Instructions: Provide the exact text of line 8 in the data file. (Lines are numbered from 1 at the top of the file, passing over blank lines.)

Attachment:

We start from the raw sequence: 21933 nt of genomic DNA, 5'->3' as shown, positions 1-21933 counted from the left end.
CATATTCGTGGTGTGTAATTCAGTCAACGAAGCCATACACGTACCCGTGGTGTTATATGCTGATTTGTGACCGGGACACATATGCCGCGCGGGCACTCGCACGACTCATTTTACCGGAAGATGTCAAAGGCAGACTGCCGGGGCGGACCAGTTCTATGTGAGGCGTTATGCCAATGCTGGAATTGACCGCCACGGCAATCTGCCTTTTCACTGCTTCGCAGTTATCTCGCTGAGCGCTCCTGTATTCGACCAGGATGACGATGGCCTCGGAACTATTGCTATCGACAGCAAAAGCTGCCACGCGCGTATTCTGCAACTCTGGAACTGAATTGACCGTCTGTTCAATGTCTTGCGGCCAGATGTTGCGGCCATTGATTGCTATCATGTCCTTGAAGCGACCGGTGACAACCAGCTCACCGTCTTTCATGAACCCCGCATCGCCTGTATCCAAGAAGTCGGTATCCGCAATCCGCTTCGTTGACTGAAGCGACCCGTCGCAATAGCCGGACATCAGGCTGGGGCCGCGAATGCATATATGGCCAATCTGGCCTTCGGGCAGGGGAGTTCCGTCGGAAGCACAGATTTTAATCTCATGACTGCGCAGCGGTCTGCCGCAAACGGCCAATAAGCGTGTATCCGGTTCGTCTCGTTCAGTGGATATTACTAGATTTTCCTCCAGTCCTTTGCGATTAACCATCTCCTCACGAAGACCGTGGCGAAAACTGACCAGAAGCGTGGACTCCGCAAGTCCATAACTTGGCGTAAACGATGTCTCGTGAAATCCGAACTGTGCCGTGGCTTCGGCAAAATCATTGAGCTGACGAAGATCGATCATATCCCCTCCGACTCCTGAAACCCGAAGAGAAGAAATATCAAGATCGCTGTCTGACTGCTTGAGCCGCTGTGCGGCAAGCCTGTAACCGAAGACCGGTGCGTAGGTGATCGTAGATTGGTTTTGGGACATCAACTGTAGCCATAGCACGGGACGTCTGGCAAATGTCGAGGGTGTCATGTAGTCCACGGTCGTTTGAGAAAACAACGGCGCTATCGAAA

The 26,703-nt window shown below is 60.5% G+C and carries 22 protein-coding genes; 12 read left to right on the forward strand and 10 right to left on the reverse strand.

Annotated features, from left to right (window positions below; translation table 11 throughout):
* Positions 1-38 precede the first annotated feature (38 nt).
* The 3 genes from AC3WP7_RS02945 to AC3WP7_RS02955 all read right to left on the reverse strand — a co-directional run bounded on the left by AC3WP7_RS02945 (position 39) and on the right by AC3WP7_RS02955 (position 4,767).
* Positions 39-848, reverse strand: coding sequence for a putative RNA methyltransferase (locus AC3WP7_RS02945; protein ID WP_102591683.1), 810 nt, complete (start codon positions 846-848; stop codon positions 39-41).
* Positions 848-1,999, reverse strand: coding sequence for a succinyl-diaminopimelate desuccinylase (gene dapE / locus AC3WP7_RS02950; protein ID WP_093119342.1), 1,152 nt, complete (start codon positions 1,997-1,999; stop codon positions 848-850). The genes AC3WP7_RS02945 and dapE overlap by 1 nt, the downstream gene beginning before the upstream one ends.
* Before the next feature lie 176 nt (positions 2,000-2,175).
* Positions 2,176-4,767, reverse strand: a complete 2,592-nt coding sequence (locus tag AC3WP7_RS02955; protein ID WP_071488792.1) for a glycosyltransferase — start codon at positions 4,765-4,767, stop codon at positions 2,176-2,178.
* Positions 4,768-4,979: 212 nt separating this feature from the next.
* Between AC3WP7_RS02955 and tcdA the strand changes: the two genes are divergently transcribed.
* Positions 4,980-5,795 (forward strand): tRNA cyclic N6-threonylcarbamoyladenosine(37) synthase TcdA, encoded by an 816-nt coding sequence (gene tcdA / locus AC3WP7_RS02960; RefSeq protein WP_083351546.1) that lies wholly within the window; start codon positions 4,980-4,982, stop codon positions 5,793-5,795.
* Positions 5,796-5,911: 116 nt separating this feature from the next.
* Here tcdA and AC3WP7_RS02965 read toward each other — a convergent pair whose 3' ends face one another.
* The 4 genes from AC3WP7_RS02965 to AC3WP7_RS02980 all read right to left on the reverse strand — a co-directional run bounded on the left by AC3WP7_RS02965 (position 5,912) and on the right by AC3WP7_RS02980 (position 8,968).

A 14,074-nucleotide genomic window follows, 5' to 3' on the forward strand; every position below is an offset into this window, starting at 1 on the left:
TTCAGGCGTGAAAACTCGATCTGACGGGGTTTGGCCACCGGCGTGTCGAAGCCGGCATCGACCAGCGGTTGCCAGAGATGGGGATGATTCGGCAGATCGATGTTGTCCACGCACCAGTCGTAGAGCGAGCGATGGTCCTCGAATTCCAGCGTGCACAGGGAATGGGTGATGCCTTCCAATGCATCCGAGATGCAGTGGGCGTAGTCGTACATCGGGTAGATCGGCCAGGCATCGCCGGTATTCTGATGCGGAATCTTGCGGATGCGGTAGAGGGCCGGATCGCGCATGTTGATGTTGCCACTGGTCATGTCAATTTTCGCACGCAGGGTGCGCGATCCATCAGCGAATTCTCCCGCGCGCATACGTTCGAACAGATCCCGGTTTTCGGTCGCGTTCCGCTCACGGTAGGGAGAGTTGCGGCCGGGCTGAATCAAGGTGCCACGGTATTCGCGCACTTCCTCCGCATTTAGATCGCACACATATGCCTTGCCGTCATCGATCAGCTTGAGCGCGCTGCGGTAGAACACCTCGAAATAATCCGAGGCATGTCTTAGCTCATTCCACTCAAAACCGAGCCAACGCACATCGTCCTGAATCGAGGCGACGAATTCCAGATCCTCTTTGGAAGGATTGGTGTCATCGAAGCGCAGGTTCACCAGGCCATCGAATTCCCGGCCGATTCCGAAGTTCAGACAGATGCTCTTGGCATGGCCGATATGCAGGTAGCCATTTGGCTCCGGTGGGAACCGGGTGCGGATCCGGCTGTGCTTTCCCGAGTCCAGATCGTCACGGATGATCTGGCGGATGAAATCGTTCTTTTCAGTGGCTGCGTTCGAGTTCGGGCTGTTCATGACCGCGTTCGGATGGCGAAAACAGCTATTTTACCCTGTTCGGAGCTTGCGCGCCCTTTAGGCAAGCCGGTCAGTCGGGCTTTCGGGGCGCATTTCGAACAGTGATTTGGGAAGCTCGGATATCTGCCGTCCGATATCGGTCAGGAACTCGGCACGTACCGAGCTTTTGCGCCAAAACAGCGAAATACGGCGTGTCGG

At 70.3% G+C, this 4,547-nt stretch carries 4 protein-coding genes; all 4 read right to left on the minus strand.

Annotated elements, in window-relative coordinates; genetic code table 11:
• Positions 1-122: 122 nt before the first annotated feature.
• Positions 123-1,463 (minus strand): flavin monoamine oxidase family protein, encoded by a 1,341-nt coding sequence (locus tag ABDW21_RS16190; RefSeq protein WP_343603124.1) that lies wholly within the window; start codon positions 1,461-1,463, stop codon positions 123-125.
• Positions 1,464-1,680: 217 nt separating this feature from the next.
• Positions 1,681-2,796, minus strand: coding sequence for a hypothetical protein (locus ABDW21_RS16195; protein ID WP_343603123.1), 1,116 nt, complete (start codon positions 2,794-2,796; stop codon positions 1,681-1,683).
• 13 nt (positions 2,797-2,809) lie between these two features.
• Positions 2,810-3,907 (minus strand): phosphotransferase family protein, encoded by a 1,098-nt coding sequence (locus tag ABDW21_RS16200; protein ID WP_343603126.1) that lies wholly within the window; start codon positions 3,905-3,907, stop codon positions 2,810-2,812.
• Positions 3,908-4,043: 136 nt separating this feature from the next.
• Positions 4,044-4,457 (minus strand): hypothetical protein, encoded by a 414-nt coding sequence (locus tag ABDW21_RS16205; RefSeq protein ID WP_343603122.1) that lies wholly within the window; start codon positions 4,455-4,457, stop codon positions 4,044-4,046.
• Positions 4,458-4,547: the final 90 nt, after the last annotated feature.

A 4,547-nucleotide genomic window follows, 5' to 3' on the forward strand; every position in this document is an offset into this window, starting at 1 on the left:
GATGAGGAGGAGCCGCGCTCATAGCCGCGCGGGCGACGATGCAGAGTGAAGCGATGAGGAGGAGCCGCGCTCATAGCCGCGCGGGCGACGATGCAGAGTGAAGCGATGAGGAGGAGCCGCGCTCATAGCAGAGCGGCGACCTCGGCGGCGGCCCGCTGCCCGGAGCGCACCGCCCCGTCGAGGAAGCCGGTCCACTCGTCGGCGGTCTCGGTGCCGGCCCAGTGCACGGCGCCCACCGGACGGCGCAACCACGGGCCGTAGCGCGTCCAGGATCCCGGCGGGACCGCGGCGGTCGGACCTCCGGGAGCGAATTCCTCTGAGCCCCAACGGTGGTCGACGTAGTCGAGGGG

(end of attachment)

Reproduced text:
* Positions 848-1,999, reverse strand: coding sequence for a succinyl-diaminopimelate desuccinylase (gene dapE / locus AC3WP7_RS02950; protein ID WP_093119342.1), 1,152 nt, complete (start codon positions 1,997-1,999; stop codon positions 848-850). The genes AC3WP7_RS02945 and dapE overlap by 1 nt, the downstream gene beginning before the upstream one ends.